• 5. STEVEN B. WESTBROOK AND JOYCE A. SCOTT ___________________________________________________________________________________________5coefficient indicated a very weak negative correlation between parental influence and self-efficacy among first-generation students. Findings and Discussion Findings from the study led to several conclusions. First, the majority (65.0%) of firstgeneration subjects reported a high level of self-efficacy. These students are less likely to beinfluenced by persons lacking the experience to be viewed as a credible source of advice, whichmay explain why the parents of first-generation students have less influence as the gap widensbetween their experience and that of their child. Second, data showed that first-generation students must navigate through college-relateddecision-making with, at best, moderate support from their parents. On the first parentalinfluence factor analyzed, Support, the majority (55%) of first-generation students reported amoderate level of parental support. For the second factor, Pressure, a substantial majority(82.5%) perceived parental pressure as moderate. For the third factor, Help, the majority (55.0%)reported a low level of parental help. On Monitoring/Supervision, a majority (72.5%) of first-generation subjects reported perceiving a low level of parental involvement. With respect to thefifth factor, Press for Intellectual Development, first-generation subjects did not report a clearmajority at any class interval. Half of the subjects (50.0%) reported a low level of parental pressfor intellectual development, while 42.5 % of the subjects reported a moderate level. First-generation students appear to have grown up with a lack of substantive parental monitoring andsupervision, which might foreshadow academic difficulties during the critical first year. Finally, parental influence seems to have no causal relationship to the self-efficacyperceived by first-generation students. There is no significant correlation between these twovariables. Since the perceived level of self-efficacy among the majority of students is alreadyhigh, and a high level of self-efficacy is an effective predictor of persistence (Zimmerman,2000), institutional efforts to influence the way in which parents interact with students relative topersistence decisions becomes less important. Implications for Practice The percentage of students persisting in higher education has become increasinglyimportant both politically and economically. Both federal and state governments are devotingsignificant levels of funding (OPE, 2010) to programs designed to attract and keep first-generation students in higher education. Retention and degree attainment have emerged as majorindicators in systems of higher education accountability (Astin, 1997; Summers, 2003). Inaddition, the loss of enrollment has a negative financial impact on public higher education (Penn,1999). However, the most important implication may be one that affects the student personally.Day and Newberger (2002) found that persons with a bachelor’s degree earned 1.8 times moreover a lifetime than did persons with only a high school education. That spread in earningsincreased to 2.6 times for those with an advanced degree. These findings make it clear that thepersistence of first-generation college students is not only critical to the success of the institution,but to the individual and the economy as well.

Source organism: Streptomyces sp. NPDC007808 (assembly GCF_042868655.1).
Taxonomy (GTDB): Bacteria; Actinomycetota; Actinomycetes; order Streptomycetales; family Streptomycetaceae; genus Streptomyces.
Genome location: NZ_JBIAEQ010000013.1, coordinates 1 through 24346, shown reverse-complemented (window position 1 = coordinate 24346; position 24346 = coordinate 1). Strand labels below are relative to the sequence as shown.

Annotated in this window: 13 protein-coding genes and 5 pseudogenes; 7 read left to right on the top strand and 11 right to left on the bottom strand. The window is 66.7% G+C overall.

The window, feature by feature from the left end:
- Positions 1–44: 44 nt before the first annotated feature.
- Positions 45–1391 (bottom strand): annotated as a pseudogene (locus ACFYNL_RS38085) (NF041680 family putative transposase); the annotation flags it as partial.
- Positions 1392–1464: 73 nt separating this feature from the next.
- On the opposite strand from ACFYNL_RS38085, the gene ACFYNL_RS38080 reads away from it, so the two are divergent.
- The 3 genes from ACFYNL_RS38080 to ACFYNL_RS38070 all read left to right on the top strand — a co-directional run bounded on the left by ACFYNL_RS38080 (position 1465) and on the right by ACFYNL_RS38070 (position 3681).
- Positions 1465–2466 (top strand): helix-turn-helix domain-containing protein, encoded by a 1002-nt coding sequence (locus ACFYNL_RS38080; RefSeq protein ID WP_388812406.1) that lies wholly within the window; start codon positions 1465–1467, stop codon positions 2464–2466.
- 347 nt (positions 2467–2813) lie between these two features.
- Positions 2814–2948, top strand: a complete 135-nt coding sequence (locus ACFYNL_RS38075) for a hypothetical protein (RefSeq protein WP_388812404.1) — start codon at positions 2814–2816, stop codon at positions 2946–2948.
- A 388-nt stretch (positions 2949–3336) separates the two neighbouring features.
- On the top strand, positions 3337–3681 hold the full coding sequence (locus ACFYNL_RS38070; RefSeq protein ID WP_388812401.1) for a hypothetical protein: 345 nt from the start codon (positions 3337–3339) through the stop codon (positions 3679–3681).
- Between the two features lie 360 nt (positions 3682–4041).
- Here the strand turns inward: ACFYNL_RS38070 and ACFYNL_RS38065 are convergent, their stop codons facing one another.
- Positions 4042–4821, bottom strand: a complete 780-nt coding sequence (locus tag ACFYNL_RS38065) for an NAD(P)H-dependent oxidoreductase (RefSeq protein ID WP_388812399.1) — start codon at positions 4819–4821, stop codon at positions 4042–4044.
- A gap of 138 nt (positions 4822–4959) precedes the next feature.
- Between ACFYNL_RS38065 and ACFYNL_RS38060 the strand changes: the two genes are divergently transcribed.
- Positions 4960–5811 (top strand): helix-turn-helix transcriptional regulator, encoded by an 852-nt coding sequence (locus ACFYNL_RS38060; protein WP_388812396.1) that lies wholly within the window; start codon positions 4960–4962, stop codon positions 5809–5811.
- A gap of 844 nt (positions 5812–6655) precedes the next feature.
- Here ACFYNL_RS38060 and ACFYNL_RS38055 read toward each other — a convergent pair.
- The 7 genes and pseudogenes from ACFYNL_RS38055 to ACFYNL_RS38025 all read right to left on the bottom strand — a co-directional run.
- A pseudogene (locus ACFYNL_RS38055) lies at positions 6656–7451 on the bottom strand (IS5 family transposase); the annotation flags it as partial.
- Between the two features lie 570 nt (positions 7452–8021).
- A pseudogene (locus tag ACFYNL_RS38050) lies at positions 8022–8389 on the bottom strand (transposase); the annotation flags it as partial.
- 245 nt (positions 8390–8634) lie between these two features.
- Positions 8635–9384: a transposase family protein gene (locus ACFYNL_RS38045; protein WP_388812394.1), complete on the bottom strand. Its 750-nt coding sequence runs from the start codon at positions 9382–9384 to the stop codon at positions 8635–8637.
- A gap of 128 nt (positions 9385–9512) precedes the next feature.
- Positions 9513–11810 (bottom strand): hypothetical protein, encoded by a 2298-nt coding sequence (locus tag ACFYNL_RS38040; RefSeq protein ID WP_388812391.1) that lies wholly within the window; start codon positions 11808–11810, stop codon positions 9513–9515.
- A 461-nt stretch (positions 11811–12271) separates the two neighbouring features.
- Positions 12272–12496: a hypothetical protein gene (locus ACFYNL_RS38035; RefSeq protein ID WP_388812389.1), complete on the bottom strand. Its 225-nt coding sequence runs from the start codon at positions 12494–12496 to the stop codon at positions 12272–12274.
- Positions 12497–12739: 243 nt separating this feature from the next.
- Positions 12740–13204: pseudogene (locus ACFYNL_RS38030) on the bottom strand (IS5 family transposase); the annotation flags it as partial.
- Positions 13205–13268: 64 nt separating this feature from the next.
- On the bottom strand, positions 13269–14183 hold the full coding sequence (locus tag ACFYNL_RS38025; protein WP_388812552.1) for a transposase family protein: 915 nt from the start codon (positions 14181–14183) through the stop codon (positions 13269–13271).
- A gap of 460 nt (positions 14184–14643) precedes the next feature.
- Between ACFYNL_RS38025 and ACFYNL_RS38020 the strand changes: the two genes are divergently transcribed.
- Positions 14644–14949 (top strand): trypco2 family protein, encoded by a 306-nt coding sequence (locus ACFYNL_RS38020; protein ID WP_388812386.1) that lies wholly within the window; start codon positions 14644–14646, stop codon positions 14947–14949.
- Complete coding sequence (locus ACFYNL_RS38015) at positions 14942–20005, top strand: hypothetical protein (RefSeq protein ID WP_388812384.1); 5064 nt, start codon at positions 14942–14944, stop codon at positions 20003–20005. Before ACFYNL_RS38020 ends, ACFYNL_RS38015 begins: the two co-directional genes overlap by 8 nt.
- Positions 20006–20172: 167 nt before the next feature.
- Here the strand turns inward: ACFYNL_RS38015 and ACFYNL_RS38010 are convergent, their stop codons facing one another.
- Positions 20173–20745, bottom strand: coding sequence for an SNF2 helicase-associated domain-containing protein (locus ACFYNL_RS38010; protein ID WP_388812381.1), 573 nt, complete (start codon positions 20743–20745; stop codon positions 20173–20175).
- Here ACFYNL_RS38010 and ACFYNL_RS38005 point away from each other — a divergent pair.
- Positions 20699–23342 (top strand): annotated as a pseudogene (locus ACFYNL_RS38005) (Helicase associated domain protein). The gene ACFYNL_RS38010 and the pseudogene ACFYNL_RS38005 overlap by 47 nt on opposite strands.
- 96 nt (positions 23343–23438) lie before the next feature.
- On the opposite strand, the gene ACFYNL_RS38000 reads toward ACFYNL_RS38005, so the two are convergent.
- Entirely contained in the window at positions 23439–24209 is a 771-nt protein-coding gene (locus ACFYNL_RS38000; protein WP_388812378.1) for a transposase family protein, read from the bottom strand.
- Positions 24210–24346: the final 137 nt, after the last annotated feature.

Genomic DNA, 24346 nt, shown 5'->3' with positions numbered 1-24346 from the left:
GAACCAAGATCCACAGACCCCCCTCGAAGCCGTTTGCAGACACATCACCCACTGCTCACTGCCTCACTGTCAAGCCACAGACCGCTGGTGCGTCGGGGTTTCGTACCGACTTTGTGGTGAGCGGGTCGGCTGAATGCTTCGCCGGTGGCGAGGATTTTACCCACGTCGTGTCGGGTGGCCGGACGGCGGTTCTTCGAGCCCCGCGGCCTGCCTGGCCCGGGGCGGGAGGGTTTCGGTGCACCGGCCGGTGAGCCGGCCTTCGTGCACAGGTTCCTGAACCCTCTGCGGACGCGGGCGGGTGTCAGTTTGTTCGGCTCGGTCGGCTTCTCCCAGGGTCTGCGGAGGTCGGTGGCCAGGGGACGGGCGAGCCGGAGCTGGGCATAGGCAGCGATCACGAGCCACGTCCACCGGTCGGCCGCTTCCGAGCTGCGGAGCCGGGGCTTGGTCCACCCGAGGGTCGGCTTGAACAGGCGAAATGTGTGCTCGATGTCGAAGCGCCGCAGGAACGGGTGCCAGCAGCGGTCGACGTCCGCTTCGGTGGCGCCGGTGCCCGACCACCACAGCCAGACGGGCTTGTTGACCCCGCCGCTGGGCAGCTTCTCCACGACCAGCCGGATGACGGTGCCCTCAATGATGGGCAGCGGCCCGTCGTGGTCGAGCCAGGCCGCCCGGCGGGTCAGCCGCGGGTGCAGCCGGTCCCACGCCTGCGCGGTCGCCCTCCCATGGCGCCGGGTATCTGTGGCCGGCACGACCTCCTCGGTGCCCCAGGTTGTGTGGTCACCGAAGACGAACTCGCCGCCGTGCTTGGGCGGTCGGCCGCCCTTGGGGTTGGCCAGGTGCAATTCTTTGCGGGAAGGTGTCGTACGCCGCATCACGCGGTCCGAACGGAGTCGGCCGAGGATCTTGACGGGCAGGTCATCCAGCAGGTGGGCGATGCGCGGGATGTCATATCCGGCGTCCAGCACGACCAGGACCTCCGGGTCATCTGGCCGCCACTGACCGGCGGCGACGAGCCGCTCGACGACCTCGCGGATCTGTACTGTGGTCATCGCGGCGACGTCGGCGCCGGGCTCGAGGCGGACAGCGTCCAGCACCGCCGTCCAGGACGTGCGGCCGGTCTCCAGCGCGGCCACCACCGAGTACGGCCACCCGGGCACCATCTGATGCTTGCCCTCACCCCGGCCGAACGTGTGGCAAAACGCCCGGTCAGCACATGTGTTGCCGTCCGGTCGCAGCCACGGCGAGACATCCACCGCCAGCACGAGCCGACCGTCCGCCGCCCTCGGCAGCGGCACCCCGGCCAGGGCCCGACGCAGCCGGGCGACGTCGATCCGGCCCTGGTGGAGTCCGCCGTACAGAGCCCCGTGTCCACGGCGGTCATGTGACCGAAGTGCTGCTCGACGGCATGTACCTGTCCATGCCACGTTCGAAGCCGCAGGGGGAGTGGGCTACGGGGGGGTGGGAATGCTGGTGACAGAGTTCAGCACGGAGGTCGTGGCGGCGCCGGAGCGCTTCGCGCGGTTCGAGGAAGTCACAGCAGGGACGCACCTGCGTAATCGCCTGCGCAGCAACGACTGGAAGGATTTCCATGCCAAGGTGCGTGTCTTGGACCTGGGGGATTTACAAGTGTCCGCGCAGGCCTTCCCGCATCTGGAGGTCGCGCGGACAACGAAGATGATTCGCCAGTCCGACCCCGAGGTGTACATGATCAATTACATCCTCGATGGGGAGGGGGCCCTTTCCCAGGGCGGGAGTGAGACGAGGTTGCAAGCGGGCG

• 6. FOCUS ON COLLEGES, UNIVERSITIES, AND SCHOOLS6___________________________________________________________________________________________ The present study supports several recommendations for practice. This investigationaffirmed that first-generation students receive less help and support from their parents than dotheir continuing-generation peers. This deficit arises from the parents’ lack of experience in thecollegiate setting including understanding the trials and tribulations of college life and itsinevitable variety of academic and social pressures. To assist first-generation students,practitioners should develop programs designed to replace the lack of parental support. Suchprograms should include opportunities for first-year first-generation students to be mentored bysuccessful first-generation upperclassmen. This arrangement could lead to the establishment of atrained group of first-generation peer counselors, enhancing the first-year student’s experiencewhile providing valuable leadership training for the student-mentor. Since the parents of first-generation students lack the experiential basis for assisting theirchildren, institutions should develop specialized parental collaboration programs to assist willingfirst-generation parents to understand and use accurate and useful information relative to theirchild’s transition into college and the student support services available. The ability of theseparents to speak with authority about college life can imbue them with a sense of participation intheir child’s academic journey that their lack of experience otherwise denies. In addition, theirability to pass along accurate and timely information can lend credibility to the advice theyprovide to their child. The relatively low level of “press for intellectual development (PID)” that first-generation students reported about their parents probably means that parents communicate withthem little about studying, reading, writing, and seeking academic assistance when needed.Practitioners should be mindful of this deficit and seek to develop alternate means ofcommunicating these PID messages to first-generation students in ways that can assist them inmaintaining a level of academic determination that will support a positive persistence decision. This study found that first-generation students experienced a low level of parentalmonitoring and supervision which could indicate a general lack of discipline, with the potentialto prove costly when academic progress is considered. To address this issue, institutions shouldhave early alert programs in place that provide monitoring and supervision for students whodemonstrate through their action, or inaction, a lack of discipline and focus. While a program ofthis type can be available for all students it will most likely have the greatest effect on first-yearstudents during their initial term of enrollment, when discipline and focus issues first arise. Thisprocess could be structured so faculty members, and appropriate staff, can report students witheither attendance, academic, and/or behavioral issues to a common unit for a type of “academictriage”, connecting the student with the appropriate support services before it is too late to makea difference. Students receiving support early enough to have a positive outcome should be moreinclined to make a positive persistence decision at the end of the term. This inquiry found that first-generation students perceive themselves to have a high levelof self-efficacy, with a corresponding finding that no correlation exists between the influence oftheir parents and their self-efficacy. Thus, programs designed to increase the involvement ofparents in developing student self-efficacy are not an effective use of resources. Scaling back, oreliminating, programs of this type can free up resources for use in ways that more efficientlyaffect student persistence.